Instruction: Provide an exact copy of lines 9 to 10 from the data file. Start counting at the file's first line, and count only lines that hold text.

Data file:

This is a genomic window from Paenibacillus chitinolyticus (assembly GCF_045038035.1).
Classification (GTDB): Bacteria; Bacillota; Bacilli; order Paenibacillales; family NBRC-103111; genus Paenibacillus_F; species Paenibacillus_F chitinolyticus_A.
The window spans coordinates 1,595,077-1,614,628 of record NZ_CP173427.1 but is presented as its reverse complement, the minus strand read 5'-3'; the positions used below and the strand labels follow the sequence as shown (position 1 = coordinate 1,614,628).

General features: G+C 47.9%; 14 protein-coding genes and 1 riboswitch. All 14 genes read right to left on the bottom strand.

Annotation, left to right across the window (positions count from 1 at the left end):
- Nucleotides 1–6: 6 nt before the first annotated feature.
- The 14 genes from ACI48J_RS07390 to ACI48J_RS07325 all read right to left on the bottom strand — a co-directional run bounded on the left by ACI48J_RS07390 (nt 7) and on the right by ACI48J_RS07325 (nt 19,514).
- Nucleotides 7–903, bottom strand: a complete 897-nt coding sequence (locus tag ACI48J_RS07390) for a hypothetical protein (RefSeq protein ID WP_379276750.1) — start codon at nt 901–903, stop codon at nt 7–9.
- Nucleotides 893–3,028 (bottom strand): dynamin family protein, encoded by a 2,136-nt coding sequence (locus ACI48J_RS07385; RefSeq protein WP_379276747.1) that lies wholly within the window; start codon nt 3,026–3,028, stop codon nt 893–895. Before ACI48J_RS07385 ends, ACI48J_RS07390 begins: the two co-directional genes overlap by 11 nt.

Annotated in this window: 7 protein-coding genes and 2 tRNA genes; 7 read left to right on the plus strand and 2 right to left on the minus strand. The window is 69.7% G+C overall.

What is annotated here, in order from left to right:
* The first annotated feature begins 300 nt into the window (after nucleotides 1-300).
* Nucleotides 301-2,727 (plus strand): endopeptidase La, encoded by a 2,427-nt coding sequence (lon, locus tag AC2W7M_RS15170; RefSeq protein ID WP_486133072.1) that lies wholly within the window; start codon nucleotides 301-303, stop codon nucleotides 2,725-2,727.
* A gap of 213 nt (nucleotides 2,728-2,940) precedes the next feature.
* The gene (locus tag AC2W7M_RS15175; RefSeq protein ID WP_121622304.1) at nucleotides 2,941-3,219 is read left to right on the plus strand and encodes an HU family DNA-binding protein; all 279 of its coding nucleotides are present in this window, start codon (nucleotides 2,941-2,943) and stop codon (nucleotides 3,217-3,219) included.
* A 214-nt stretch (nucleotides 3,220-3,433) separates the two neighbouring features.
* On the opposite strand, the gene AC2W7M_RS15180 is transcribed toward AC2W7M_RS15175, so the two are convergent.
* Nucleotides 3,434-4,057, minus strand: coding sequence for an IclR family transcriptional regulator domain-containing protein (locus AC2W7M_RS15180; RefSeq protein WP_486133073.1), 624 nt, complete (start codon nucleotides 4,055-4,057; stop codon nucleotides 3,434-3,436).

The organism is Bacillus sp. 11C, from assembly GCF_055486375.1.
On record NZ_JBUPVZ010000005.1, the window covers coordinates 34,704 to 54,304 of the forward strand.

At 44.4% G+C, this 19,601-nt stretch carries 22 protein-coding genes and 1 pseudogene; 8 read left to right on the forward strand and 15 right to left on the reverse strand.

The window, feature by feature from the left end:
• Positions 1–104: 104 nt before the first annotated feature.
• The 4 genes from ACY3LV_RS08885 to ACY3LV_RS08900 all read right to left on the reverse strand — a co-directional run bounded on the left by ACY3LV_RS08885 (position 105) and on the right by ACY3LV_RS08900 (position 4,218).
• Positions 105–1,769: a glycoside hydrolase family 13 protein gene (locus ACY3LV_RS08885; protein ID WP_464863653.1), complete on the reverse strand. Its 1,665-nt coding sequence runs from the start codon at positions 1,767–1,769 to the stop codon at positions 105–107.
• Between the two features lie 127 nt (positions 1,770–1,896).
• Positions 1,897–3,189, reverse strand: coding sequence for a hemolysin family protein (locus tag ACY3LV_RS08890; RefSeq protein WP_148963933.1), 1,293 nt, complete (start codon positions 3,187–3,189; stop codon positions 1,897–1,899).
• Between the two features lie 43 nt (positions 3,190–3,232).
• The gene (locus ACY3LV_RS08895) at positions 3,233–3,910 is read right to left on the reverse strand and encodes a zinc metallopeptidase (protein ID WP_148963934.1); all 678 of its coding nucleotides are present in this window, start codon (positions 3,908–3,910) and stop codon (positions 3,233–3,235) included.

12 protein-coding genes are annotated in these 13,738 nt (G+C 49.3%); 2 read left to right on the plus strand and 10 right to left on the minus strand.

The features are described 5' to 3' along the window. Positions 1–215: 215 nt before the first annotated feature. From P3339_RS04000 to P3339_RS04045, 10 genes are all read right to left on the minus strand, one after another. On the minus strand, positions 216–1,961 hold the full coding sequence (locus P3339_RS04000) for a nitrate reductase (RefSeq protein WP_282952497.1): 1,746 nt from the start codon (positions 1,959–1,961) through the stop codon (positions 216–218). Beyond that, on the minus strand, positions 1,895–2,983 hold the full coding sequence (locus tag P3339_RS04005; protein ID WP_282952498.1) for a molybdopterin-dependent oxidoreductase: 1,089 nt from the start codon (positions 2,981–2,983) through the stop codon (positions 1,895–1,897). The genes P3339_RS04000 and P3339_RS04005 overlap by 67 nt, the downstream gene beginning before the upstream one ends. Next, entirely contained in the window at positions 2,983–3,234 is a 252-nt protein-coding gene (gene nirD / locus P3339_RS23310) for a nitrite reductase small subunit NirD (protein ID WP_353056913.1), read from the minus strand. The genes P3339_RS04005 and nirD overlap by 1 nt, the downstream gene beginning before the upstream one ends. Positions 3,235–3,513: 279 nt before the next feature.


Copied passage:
- Nucleotides 893–3,028 (bottom strand): dynamin family protein, encoded by a 2,136-nt coding sequence (locus ACI48J_RS07385; RefSeq protein WP_379276747.1) that lies wholly within the window; start codon nt 3,026–3,028, stop codon nt 893–895. Before ACI48J_RS07385 ends, ACI48J_RS07390 begins: the two co-directional genes overlap by 11 nt.

Annotated in this window: 7 protein-coding genes and 2 tRNA genes; 7 read left to right on the plus strand and 2 right to left on the minus strand. The window is 69.7% G+C overall.